Detection of HIV-1 envelope on intracellular HIV-1 virions in MDM. Cryosections from MDM infected with HIV-1 Ba-L for 14 d were stained with anti-Env 2G12 and PAG10 (A) or double labeled for p24 with PAG5 and Env with PAG10 (B). The inset in A shows a detailed view with gold particles over the viral membrane on equatorially sectioned virions, or all over virions cut more tangentially. Bars, 100 nm.
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Related In: Results  -  Collection

Show All Figures
getmorefigures.php?uid=PMC2172706&req=5

fig4: Detection of HIV-1 envelope on intracellular HIV-1 virions in MDM. Cryosections from MDM infected with HIV-1 Ba-L for 14 d were stained with anti-Env 2G12 and PAG10 (A) or double labeled for p24 with PAG5 and Env with PAG10 (B). The inset in A shows a detailed view with gold particles over the viral membrane on equatorially sectioned virions, or all over virions cut more tangentially. Bars, 100 nm.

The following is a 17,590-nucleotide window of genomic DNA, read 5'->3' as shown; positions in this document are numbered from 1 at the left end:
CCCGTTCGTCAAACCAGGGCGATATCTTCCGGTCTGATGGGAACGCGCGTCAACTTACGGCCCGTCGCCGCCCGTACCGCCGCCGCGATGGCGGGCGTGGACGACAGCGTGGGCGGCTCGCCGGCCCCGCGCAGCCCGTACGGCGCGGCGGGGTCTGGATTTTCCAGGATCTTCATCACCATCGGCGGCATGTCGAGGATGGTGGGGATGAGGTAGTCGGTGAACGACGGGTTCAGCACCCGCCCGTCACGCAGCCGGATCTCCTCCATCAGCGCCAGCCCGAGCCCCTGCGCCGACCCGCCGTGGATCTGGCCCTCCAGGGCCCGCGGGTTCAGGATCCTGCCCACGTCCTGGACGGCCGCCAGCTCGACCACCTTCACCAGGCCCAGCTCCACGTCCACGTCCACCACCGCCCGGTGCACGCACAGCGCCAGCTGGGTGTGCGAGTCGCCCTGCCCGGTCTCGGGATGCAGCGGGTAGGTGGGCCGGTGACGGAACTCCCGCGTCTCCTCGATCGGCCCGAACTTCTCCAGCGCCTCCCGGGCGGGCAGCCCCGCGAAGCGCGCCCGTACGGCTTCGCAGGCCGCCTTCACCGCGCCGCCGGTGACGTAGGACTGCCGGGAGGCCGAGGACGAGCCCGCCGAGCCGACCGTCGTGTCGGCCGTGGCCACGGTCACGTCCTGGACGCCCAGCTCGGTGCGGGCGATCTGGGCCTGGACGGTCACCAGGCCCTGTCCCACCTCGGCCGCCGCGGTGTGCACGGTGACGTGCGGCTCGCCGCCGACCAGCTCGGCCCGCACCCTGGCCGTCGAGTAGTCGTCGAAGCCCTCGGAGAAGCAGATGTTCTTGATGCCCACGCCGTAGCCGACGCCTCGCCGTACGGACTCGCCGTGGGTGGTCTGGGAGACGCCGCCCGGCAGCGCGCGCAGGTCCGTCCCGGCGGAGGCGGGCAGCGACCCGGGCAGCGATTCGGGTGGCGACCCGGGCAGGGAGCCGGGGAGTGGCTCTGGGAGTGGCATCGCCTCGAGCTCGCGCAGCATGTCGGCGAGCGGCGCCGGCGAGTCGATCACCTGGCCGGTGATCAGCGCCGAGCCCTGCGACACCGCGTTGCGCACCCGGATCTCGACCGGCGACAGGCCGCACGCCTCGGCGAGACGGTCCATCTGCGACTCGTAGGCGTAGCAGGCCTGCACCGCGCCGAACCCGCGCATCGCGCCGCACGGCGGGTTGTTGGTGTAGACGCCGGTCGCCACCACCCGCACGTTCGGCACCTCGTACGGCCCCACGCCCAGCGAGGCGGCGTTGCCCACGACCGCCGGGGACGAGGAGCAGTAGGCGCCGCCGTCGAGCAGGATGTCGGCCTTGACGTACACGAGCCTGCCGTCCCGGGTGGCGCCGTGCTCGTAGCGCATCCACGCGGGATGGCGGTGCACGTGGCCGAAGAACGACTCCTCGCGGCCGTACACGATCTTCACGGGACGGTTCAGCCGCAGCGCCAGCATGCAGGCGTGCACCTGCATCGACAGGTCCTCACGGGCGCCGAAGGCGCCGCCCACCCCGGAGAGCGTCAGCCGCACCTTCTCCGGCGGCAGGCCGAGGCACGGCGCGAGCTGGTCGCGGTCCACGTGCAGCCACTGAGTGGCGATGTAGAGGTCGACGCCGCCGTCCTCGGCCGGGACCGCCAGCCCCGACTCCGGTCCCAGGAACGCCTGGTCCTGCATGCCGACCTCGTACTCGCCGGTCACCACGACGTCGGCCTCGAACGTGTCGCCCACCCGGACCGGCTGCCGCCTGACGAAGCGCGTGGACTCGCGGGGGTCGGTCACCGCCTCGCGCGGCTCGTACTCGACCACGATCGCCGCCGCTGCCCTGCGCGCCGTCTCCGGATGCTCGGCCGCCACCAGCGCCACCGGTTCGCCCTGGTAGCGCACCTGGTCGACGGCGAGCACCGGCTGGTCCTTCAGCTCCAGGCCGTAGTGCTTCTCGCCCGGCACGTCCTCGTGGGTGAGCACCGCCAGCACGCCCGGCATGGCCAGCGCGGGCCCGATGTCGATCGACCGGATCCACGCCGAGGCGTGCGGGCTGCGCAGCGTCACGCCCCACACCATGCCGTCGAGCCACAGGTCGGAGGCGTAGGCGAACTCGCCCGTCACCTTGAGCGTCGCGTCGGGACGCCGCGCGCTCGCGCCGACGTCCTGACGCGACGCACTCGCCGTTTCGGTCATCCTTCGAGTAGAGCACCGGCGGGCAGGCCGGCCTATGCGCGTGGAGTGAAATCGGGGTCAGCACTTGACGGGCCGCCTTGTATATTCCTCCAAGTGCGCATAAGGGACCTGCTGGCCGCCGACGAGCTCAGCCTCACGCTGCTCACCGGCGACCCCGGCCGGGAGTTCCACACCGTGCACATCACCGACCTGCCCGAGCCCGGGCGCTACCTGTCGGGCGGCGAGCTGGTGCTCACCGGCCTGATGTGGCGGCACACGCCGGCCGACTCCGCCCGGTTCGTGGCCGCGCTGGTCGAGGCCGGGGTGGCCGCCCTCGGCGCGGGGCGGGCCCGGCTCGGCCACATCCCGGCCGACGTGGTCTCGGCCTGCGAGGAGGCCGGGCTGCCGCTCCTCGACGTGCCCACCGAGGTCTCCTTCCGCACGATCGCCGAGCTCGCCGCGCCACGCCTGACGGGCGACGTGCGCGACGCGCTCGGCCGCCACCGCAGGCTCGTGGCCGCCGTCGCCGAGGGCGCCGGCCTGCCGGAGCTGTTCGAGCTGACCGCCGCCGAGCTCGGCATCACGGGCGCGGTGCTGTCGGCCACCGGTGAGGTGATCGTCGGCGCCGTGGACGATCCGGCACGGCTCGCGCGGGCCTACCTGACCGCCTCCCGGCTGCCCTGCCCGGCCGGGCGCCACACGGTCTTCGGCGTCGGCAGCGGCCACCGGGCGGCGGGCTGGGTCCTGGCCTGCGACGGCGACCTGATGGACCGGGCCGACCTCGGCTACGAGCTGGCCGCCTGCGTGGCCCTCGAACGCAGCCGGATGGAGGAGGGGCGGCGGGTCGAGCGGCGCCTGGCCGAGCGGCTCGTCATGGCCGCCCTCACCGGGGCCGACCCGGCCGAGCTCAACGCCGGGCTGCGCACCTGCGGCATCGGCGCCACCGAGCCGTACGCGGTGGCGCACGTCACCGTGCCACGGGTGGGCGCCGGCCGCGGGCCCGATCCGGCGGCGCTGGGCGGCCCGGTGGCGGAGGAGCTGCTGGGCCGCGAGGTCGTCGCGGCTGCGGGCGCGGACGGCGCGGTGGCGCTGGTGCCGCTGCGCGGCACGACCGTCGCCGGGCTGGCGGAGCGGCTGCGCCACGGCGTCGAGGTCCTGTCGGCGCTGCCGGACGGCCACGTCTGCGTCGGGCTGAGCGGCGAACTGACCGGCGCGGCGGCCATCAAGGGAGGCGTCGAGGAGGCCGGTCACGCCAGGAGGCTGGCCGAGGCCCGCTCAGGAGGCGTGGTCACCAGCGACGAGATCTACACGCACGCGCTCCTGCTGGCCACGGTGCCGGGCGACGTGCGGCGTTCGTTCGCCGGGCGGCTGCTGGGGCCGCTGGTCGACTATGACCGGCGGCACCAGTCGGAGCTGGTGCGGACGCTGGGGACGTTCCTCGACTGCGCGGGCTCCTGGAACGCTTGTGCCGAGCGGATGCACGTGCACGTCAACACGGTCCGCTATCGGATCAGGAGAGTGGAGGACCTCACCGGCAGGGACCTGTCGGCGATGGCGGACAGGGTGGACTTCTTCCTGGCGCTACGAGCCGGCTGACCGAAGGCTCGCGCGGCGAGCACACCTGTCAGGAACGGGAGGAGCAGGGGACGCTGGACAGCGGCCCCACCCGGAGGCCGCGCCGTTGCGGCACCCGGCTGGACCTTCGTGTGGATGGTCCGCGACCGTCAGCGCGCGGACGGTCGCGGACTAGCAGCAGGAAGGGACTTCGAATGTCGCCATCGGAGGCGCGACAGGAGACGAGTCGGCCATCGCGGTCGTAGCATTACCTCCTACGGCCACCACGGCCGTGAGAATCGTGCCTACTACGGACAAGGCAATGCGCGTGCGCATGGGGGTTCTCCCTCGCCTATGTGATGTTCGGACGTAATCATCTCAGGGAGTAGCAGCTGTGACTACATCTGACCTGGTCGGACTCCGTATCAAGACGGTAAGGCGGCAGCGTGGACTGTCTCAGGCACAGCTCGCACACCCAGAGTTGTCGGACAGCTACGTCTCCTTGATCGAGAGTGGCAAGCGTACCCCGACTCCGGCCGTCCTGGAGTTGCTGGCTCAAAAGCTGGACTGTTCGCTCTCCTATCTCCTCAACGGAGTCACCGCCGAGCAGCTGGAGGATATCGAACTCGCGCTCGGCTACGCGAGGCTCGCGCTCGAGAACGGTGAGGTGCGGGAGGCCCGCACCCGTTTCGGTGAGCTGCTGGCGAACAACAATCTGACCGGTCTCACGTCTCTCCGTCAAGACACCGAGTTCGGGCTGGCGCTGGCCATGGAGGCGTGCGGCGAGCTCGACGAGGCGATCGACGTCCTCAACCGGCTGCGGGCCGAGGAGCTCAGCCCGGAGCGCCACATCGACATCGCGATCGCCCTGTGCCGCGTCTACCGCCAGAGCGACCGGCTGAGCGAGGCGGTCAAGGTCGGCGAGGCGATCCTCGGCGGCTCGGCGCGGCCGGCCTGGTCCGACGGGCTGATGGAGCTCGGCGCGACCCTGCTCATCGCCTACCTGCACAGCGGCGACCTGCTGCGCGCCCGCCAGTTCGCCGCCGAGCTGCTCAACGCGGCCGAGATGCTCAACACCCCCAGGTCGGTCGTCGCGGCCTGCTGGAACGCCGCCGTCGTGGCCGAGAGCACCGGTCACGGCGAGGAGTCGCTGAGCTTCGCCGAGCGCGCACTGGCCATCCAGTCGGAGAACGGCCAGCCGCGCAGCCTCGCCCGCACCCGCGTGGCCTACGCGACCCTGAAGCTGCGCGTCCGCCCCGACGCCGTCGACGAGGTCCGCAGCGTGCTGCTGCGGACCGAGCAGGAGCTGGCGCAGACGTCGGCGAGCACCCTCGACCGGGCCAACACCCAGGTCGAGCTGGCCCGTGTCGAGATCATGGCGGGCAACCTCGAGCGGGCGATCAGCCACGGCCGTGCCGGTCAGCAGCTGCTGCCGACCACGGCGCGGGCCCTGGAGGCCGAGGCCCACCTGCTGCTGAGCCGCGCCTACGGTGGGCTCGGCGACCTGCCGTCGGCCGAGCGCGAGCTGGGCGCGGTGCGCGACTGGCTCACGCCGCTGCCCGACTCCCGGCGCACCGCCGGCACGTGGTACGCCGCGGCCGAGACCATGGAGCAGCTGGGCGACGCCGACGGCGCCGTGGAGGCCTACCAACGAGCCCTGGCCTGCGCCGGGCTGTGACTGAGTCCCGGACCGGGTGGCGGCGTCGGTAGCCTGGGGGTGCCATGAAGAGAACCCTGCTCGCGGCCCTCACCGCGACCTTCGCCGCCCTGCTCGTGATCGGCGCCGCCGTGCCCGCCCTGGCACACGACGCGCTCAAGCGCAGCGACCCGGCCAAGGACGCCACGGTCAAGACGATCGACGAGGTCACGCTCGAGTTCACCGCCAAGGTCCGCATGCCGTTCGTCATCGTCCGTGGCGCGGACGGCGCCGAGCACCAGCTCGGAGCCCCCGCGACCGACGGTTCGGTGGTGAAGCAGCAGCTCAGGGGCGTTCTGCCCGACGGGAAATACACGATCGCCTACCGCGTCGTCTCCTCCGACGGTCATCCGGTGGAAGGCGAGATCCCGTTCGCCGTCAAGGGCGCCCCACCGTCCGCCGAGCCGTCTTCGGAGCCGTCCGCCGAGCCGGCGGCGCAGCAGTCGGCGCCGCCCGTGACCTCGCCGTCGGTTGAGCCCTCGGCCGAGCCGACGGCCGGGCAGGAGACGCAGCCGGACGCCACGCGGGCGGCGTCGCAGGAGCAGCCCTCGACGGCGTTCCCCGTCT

Mentions: When cryosections of HIV-1 Ba-L–infected MDM were stained with an antibody against the gp120 component of HIV-1 Env (2G12), strong labeling was observed over intracellular particles morphologically identical to those labeled for p24 and/or p17 (Fig. 4 A). These particles were labeled with, on average, five gold particles per virion, suggesting that they had incorporated significant levels of Env. Similarly, viruses could be labeled with another anti-Env antibody (b12), though the labeling was not as strong (unpublished data). Double staining confirmed that Env was enriched on p24-containing particles (Fig. 4 B), consistent with the possibility that these particles are infectious viruses. On the 2G12-stained cryosections, the intracellular virus particles were by far the most strongly labeled structures. However, some labeling was seen on other structures including various tubules, vacuoles, or membrane cisternae, often found in the vicinity of the Golgi apparatus/TGN. Only low levels of labeling were observed at the plasma membrane.